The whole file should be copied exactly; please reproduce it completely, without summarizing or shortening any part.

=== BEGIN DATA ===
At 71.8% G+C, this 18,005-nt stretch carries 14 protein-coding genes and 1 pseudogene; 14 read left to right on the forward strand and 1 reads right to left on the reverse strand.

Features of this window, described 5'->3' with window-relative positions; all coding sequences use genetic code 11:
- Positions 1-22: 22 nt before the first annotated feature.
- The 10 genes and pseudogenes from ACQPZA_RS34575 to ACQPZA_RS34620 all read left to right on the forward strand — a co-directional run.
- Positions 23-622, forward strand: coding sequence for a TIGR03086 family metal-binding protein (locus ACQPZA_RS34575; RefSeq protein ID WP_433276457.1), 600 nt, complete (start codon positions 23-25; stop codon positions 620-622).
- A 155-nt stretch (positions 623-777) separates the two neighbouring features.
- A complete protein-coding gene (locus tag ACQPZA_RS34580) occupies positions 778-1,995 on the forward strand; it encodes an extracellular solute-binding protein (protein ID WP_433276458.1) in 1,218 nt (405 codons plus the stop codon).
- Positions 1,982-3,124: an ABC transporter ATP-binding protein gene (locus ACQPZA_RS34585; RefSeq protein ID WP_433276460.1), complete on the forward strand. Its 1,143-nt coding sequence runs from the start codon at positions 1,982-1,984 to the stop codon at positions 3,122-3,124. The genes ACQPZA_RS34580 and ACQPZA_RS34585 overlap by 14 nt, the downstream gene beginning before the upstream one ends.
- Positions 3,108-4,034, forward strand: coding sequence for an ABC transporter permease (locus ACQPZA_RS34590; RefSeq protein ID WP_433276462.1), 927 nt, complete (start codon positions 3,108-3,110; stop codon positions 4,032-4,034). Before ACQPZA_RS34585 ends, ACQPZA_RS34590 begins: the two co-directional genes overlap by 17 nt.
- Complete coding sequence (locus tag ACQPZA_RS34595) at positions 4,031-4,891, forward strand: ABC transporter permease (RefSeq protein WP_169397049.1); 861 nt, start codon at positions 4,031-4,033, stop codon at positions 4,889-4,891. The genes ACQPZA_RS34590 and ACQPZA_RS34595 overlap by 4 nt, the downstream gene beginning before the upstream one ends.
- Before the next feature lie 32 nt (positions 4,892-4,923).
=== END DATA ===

At 71.8% G+C, this 18,005-nt stretch carries 14 protein-coding genes and 1 pseudogene; 14 read left to right on the forward strand and 1 reads right to left on the reverse strand.

Features of this window, described 5'->3' with window-relative positions; all coding sequences use genetic code 11:
- Positions 1-22: 22 nt before the first annotated feature.
- The 10 genes and pseudogenes from ACQPZA_RS34575 to ACQPZA_RS34620 all read left to right on the forward strand — a co-directional run.
- Positions 23-622, forward strand: coding sequence for a TIGR03086 family metal-binding protein (locus ACQPZA_RS34575; RefSeq protein ID WP_433276457.1), 600 nt, complete (start codon positions 23-25; stop codon positions 620-622).
- A 155-nt stretch (positions 623-777) separates the two neighbouring features.
- A complete protein-coding gene (locus tag ACQPZA_RS34580) occupies positions 778-1,995 on the forward strand; it encodes an extracellular solute-binding protein (protein ID WP_433276458.1) in 1,218 nt (405 codons plus the stop codon).
- Positions 1,982-3,124: an ABC transporter ATP-binding protein gene (locus ACQPZA_RS34585; RefSeq protein ID WP_433276460.1), complete on the forward strand. Its 1,143-nt coding sequence runs from the start codon at positions 1,982-1,984 to the stop codon at positions 3,122-3,124. The genes ACQPZA_RS34580 and ACQPZA_RS34585 overlap by 14 nt, the downstream gene beginning before the upstream one ends.
- Positions 3,108-4,034, forward strand: coding sequence for an ABC transporter permease (locus ACQPZA_RS34590; RefSeq protein ID WP_433276462.1), 927 nt, complete (start codon positions 3,108-3,110; stop codon positions 4,032-4,034). Before ACQPZA_RS34585 ends, ACQPZA_RS34590 begins: the two co-directional genes overlap by 17 nt.
- Complete coding sequence (locus tag ACQPZA_RS34595) at positions 4,031-4,891, forward strand: ABC transporter permease (RefSeq protein WP_169397049.1); 861 nt, start codon at positions 4,031-4,033, stop codon at positions 4,889-4,891. The genes ACQPZA_RS34590 and ACQPZA_RS34595 overlap by 4 nt, the downstream gene beginning before the upstream one ends.
- Before the next feature lie 32 nt (positions 4,892-4,923).